This morning I lay in bed musing about the day, knowing that the longer I stayed under the covers, the less likely I was to roll out the mat. So I got up and looked at my yoga space – filled with mail that needed to be opened, a dog leash begging to be used, and a suitcase that lay stuffed and ready for unpacking.
It was tempting. First I’ll clean off the counter, put away all this stuff so I can set my drishti on a clear, uncluttered space. I could just take care of the mail rather than let it sit. If I’m moving the suitcase, I may as well unpack and throw a load of laundry in before I start. Then the dog is up and looking my way, ready for a walk.
That’s how it goes some mornings. The mat stays rolled up in the corner while a bunch of other things on the list get done. I want to make things as close to ideal as I can in order to practice. I want to clear the space, so I can clear my mind. I want a home studio that looks like the ones in the magazine. But at what cost? It’s not helping me to skip my practice until it can look perfect.
This morning I set up my mat amidst the chaos. The room was a mess. My body ached and my waistline spoke of too much Christmas pie. My nose was stuffed up and I couldn’t pranayam my way out of a paper bag, but I did it. I got down in chaturanga with elbows as close to 90-degrees as I can get them. My trikonasana was crooked, but existent. And it was good.
When I was a little girl, I hated missing school. I was a pretty high strung kid and I was afraid I’d never catch up on what I’d missed. Even when I was feeling sick, I didn’t want to skip. My mom would bring me with her on errands and it was the strangest feeling to be out and about during the day. I felt like everyone could tell I was somewhere I wasn’t supposed to be.
These days, I really have none of that anxiety. Okay, maybe a little. But I can handle it. And I love being out and about when I’m normally at the office. I look at people and wonder what they do, where their day is taking them.
I took a day off this week to… well, to just take a day off. I went to the gym, I spent time down by the water, I took the dog out for miles and miles.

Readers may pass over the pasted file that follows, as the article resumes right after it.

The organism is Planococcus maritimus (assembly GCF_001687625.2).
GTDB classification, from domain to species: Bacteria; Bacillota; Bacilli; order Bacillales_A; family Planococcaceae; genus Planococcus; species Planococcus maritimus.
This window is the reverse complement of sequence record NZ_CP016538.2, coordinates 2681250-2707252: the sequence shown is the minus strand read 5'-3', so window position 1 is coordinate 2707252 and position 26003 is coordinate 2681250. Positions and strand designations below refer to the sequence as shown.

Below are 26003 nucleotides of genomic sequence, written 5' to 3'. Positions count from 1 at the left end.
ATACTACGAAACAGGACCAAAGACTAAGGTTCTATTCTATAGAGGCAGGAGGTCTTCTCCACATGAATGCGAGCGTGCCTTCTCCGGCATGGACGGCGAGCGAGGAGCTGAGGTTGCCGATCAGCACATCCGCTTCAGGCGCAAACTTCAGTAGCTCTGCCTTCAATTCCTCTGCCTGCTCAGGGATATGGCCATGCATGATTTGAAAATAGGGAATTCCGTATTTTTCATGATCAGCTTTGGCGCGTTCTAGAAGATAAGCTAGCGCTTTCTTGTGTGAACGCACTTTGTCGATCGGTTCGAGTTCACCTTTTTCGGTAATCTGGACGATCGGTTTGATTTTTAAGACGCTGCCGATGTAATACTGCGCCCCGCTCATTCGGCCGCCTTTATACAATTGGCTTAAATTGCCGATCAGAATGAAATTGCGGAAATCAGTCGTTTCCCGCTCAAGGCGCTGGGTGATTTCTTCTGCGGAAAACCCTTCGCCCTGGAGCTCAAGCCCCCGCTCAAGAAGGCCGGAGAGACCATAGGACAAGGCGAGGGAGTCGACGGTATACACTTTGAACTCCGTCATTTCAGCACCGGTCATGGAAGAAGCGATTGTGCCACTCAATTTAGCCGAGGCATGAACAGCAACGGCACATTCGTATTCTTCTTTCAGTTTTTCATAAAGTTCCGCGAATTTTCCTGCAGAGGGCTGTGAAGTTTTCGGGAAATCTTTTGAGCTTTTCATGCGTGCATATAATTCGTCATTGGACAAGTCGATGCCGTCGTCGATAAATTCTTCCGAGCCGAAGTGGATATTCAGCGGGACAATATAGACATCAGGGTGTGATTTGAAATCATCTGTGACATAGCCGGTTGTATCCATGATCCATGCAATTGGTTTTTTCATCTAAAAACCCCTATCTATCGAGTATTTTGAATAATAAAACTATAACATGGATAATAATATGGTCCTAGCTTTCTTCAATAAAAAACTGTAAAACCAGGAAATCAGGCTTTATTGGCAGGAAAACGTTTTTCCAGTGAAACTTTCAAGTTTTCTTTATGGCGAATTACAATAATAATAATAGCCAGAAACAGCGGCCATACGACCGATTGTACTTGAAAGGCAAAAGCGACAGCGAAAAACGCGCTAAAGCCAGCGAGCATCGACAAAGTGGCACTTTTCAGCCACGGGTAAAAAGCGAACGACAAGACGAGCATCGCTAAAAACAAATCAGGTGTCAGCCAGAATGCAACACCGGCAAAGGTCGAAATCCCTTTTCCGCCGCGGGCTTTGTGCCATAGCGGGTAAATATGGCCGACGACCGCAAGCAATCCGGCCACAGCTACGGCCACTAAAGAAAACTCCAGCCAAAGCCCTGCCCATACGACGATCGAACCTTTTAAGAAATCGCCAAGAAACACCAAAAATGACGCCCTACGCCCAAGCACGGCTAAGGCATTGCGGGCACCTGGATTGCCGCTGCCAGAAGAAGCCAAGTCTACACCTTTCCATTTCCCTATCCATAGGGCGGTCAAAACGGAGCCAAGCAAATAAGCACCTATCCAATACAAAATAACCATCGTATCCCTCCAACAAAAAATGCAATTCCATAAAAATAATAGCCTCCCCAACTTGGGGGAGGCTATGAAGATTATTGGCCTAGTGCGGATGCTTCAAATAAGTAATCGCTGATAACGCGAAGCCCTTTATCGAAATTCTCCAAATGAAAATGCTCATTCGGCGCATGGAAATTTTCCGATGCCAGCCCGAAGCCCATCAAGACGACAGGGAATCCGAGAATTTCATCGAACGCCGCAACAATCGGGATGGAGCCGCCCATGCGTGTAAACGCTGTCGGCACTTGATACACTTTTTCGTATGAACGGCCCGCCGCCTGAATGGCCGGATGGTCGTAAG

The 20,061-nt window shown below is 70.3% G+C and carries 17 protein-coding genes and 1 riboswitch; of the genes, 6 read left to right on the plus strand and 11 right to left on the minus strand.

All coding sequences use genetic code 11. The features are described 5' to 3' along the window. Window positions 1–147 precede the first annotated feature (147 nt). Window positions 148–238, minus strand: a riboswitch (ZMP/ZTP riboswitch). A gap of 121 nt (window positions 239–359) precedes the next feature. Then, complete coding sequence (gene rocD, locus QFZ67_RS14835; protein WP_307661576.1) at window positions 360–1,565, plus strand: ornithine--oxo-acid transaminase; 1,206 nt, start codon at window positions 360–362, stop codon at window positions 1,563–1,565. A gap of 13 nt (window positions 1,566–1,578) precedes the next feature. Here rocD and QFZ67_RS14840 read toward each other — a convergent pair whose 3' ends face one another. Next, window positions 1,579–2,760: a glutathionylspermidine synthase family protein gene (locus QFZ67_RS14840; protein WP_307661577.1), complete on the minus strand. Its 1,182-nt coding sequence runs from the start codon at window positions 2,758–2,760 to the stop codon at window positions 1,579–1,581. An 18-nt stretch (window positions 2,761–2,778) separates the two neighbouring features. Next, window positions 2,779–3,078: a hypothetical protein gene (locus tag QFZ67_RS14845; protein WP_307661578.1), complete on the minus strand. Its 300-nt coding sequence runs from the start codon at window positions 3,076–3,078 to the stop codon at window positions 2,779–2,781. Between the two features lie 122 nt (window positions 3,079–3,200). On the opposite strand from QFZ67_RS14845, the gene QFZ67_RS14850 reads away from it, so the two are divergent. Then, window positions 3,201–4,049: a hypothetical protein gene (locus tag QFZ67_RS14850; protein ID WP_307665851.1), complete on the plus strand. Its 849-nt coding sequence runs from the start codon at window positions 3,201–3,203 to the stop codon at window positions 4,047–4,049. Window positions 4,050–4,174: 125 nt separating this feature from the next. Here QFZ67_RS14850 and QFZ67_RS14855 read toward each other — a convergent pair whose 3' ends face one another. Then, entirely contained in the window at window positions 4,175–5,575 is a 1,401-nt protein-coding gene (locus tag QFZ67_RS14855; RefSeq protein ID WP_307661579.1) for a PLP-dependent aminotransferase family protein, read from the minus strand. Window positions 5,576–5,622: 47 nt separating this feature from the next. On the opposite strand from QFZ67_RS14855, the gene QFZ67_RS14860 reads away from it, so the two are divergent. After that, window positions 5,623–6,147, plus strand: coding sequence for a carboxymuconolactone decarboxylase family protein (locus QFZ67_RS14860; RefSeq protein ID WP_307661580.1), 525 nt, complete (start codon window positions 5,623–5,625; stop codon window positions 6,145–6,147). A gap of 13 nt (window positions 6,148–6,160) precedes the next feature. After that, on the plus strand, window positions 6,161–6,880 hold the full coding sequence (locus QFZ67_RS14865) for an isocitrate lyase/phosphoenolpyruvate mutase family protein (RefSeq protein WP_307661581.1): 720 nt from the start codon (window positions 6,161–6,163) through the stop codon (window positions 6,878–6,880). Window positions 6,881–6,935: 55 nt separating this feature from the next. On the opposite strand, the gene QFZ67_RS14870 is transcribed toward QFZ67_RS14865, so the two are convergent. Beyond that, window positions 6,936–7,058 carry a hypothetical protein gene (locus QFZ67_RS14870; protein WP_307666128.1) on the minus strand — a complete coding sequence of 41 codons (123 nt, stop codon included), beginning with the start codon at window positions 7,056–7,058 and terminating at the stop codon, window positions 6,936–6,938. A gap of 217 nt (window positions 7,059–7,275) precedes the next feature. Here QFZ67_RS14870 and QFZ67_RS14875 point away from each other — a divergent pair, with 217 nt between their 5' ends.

And even though it was gorgeous outside, I even watched some tv and took a nap on the couch. I really needed it. And maybe I should? But I don’t feel guilty at all.
Oh, people. It’s time. It’s for serious time to clean up my act. In terms of food, I mean. At least it’s a place to start.
We eschewed Turkey this year and made pasta from scratch together – along with all sorts of other sides. Everything was delicious, but there was way too much bread – for me, at least. I’m pretty sure that it’s the bread that puts me way over the top. When it comes to this kind of eating, my belly grows three times its normal size (I’m not exaggerating) and it’s silly and uncomfortable.
So, now it’s time. I might not do a full-on juice cleanse. But it’s certainly time for some dedicated clean eating. Green stuff. Lots of green stuff. Maybe the old juicer comes out to live on the counter. And laying off the wheat and dairy for a while is certainly in order. I’ll let you know how it goes.
How about you guys? Can you keep your food balance over the holidays or are you more like me?
Have you heard about Deepak Chopra’s latest venture, Leela? Launching today, it’s a meditation based video game where players work through the seven chakras focusing on movement and pranayama. The Leela website calls it:
a groundbreaking game concept that combines ancient relation and meditation techniques with technology to bring focus, energy and balance to your life.
The whole thing seems to be predicated on biofeedback, which makes sense to me. Yoga Dork is right, the demo makes the whole thing look pretty “trippy” (YD saw a live demo and reviewed the game. The demo I saw was on the Leela site.) but I have to say I’m intrigued.
I don’t think I’ll be going out to buy an Xbox anytime soon, so I’ll probably miss the opportunity to play. But who knows, maybe my niece and nephew will stop playing Lego Starwars long enough for me to sidle up to the Wii.
I often find myself looking outside for wisdom I later realize I already have. I forget that I’ve studied. That I know anatomy and physiology, that I know asana. And more than that, I forget to listen to the wisdom of my own instincts and my own body.
My back has been bothering me lately, and I went online today looking up yoga postures to ease the strain. What I found was a series of postures from Sadie Nardini (here) all of which, I realized, I have been doing on my own for the past couple of days.
I’ve been lingering in forward fold and pigeon in my daily practice. I stay in down dog and child’s pose for extra breaths. I found myself in wall plank at my niece’s birthday party yesterday, taking deep breaths as the cake pops were served.
Seeing an ‘expert’ affirm what I’d already been doing felt good, but it also reminded me that I know this. I know my body and what it needs. I’ll always look for advice from others because I’m always a student. But what I’m learning is more than a posture recommendation. I’m learning that sometimes I am my own best teacher, too.